In 1996, Coppersmith introduced lattice-based techniques [8,9] for ﬁnding small roots on univariate and bivariate polynomial equations. As these techniques had a wide range of cryptanalytic applications, some reformulations and generalizations to more variables have been proposed [1,5,13,14]. All these methods have allowed to attack many instances of public-key cryptosystems (e.g. [12,15]). In the following, we give more details explaining how such techniques work in practice for the multivariate modular case. Definition of the Problem. Let f (y1 , . . . , yn ) be an irreducible multivariate polynomial deﬁned over Z, having a root (x1 , . . . , xn ) modulo a known integer N such that |x1 | < X1 , . . . , |xn | < Xn . The question is to determine the bounds Xi allowing to recover the desired root in polynomial time. Collection of Polynomials. One has to generate a collection of polynomials f1 , . . . , fr having (x1 , . . . , xn ) as a modular root. Usually, we consider multiples ()

α()

α

and powers of the polynomial f , namely f = y1 1 . . . yn n f k , for in {1, . . . , r}. By deﬁnition, such polynomials satisfy the relation f (x1 , . . . , xn ) ≡ 0 mod N k , i.e. there exists an integer c such that f (x1 , . . . , xn ) = c N k . From now, let us denote as M the set of monomials appearing in the collection {f1 , . . . , fr }. We then construct a matrix M by extracting the polynomial coeﬃcients as follows: ⎛ ⎜ 1 ⎜ ⎜ X1−1 ⎜ ⎜ ⎜ .. ⎜ . ⎜ M=⎜ −a −an ⎜ X1 1 . . . Xn ⎜ ⎜ ⎜ ⎜ 0 ⎜ ⎝

f1 . . . fr ↓ ↓ ↓

N k1 ..

.

⎞ ⎟ ⎟ ⎟ ⎟ ⎟ ⎟ ⎟ ⎟ ⎟ a1 ⎟ y1 ⎟ ⎟ ⎟ ⎟ ⎟ ⎠

1 y1 . . . an . . . yn

N kr

Every row of the upper part is related to one monomial of the set M . The left-hand side contains the bounds corresponding to these monomials (e.g. the coeﬃcient X1−1 X2−2 is put in the row related to the monomial y1 y22 ). Each column of the right-hand side contains a vector coming from the initial collection {f1 , . . . , fr }. We deﬁne as L the lattice generated by M’s rows and we have: | det(L)| =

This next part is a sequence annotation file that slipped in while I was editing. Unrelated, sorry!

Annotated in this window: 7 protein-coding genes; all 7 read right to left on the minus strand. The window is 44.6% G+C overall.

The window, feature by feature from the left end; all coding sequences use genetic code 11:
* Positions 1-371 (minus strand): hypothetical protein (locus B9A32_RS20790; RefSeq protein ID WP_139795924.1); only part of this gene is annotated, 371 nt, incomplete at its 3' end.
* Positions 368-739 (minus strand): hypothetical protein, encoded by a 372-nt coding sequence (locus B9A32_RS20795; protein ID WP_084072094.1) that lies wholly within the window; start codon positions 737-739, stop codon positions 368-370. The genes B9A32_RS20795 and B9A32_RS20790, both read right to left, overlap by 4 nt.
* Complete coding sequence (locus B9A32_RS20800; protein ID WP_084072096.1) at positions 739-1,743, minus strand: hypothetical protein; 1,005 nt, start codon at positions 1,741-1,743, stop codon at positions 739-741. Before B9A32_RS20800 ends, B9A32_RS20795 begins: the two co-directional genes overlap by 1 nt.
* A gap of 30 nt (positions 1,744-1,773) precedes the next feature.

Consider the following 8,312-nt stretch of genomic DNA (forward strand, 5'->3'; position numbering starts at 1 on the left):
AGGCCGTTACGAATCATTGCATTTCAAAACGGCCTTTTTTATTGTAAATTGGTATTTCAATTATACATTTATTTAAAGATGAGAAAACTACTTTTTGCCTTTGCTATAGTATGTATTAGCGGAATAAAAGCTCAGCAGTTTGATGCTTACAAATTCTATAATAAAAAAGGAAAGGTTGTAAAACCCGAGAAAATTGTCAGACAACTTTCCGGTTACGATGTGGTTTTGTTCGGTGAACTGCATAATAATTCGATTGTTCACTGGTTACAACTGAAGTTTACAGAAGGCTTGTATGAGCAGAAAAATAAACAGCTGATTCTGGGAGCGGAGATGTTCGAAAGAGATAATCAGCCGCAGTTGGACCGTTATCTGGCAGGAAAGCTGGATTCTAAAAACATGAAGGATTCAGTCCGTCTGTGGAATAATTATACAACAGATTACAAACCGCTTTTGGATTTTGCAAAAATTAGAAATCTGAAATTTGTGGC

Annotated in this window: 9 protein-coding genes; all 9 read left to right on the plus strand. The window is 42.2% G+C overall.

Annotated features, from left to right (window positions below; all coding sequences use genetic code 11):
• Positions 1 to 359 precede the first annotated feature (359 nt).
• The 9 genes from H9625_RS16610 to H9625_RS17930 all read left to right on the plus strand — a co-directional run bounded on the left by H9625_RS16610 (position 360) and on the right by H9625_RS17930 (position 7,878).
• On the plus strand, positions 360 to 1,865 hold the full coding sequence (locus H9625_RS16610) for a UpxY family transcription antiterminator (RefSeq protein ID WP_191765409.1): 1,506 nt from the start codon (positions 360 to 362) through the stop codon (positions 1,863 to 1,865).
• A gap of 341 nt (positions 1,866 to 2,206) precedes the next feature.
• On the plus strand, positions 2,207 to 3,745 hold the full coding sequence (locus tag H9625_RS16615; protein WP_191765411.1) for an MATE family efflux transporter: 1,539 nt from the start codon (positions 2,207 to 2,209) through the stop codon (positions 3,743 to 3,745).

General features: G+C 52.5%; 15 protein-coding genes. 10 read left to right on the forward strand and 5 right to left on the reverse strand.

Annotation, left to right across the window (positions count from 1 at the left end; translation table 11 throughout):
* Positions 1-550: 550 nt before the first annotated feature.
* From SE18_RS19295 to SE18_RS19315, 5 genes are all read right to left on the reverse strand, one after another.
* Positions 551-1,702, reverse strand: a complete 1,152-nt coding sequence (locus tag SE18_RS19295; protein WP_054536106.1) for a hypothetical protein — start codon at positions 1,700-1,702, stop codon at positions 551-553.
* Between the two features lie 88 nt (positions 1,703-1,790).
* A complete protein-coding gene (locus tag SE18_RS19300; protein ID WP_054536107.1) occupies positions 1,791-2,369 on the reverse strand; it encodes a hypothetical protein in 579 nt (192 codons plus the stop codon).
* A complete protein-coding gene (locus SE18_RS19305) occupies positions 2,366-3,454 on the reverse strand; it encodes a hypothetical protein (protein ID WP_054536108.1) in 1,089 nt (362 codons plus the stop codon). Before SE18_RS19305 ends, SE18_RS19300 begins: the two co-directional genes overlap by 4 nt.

N k1 +···+kr a1 an . a an (y 1 ...yn ∈M) X1 . . . Xn 1

Inferring Sequences Produced by Nonlinear Pseudorandom Number Generators

613

A Short Vector in the Lattice L. Let us consider the vectors r0 and s0 deﬁned by r0 = (1, x1 , . . . , xa1 1 . . . xann , −c1 , . . . , −cr ) and s0 = M · v0 ∈ L, such that s0 = (1, (x1 /X1 ) , . . . , (x1 /X1 )a1 . . . (xn /Xn )an , 0, . . . , 0) . √ One has s0 2 ≤ #M and the knowledge of s0 is suﬃcient to compute the root of f . Since in practice, we will not always recover s0 , the method consists in looking for a vector which is orthogonal to it. We compute an LLL-reduced basis B = (b1 , . . . , bt ) of (a sublattice of) L and a Gram-Schmidt’s orthogonalization on B. As s0 belongs to L, it can be expressed as a linear combination of the bi ’s and if its norm is smaller than those of bt , then the dot product s0 , bt = 0. Extracting the coeﬃcients in bt leads to a polynomial p1 deﬁned over M such that p1 (x1 , . . . , xn ) = 0 and iterating the process with bt−1 , . . . , bt−n+1 , one gets a multivariate polynomial system {p1 (x1 , . . . , xn ) = 0, . . . , pn (x1 , . . . , xn ) = 0}. Under the (heuristic) assumption that these polynomials are algebraically independent, the system can be solved in polynomial time. Conditions on the Bounds Xi ’s. Since √ s0 is small and we have an upper bound on bt 2 , (cf. (1)), the condition #M < 2−(t−1)/4 (det(L))1/t implies s0 , bt = 0. Removing parameters that do not inﬂuence the asymptotic result, this relation can be simpliﬁed to | det(L)| > 1, leading to the following ﬁnal condition: X1a1 . . . Xnan < N k1 +···+kr (2) a